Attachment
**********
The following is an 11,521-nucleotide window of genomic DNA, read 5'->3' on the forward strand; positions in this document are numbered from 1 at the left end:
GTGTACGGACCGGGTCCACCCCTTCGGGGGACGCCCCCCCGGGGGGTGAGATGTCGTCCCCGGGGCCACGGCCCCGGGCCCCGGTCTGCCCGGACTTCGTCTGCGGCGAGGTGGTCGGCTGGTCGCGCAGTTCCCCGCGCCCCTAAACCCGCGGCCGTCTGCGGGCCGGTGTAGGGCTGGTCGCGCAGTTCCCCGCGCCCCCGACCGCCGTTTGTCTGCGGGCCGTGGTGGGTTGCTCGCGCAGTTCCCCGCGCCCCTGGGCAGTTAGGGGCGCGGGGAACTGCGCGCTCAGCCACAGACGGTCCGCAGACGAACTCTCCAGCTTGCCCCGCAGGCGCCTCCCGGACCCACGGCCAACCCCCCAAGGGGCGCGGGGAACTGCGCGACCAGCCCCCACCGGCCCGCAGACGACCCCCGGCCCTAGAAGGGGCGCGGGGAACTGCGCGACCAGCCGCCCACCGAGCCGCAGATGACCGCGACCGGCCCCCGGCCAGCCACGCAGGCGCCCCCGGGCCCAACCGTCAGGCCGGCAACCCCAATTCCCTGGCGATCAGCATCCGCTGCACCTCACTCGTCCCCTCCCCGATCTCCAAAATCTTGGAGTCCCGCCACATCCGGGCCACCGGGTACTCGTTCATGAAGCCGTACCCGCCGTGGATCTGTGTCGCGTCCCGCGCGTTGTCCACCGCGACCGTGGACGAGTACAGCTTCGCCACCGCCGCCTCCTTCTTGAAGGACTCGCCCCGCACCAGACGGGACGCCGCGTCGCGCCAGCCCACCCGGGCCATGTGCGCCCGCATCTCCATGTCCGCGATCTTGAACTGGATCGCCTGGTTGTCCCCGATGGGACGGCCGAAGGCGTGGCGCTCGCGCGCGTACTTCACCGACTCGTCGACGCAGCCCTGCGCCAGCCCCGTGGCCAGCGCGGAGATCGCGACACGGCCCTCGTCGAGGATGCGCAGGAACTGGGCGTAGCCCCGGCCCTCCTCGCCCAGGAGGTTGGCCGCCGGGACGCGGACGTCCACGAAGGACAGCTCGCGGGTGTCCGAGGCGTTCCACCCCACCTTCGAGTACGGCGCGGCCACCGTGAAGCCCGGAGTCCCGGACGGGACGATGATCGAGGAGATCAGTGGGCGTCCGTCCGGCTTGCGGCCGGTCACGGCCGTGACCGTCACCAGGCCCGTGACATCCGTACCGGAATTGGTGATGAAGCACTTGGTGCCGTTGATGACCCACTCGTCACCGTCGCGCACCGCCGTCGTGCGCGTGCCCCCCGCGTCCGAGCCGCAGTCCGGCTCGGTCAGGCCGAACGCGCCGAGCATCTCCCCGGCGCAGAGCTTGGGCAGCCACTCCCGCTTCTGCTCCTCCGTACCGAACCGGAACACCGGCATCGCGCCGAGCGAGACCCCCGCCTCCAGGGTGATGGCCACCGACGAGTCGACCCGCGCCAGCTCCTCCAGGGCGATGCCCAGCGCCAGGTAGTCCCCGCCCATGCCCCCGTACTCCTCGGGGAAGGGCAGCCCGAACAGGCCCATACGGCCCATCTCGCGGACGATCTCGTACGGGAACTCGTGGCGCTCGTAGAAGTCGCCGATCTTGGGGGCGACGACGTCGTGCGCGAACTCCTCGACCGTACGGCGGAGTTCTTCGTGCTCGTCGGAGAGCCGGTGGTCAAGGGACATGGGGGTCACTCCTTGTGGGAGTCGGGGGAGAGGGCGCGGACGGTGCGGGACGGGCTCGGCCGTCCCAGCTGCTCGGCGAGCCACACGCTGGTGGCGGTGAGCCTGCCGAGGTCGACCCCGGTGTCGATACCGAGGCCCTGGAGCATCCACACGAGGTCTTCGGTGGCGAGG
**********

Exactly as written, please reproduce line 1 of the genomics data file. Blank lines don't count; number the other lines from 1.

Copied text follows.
The following is an 11,521-nucleotide window of genomic DNA, read 5'->3' on the forward strand; positions in this document are numbered from 1 at the left end: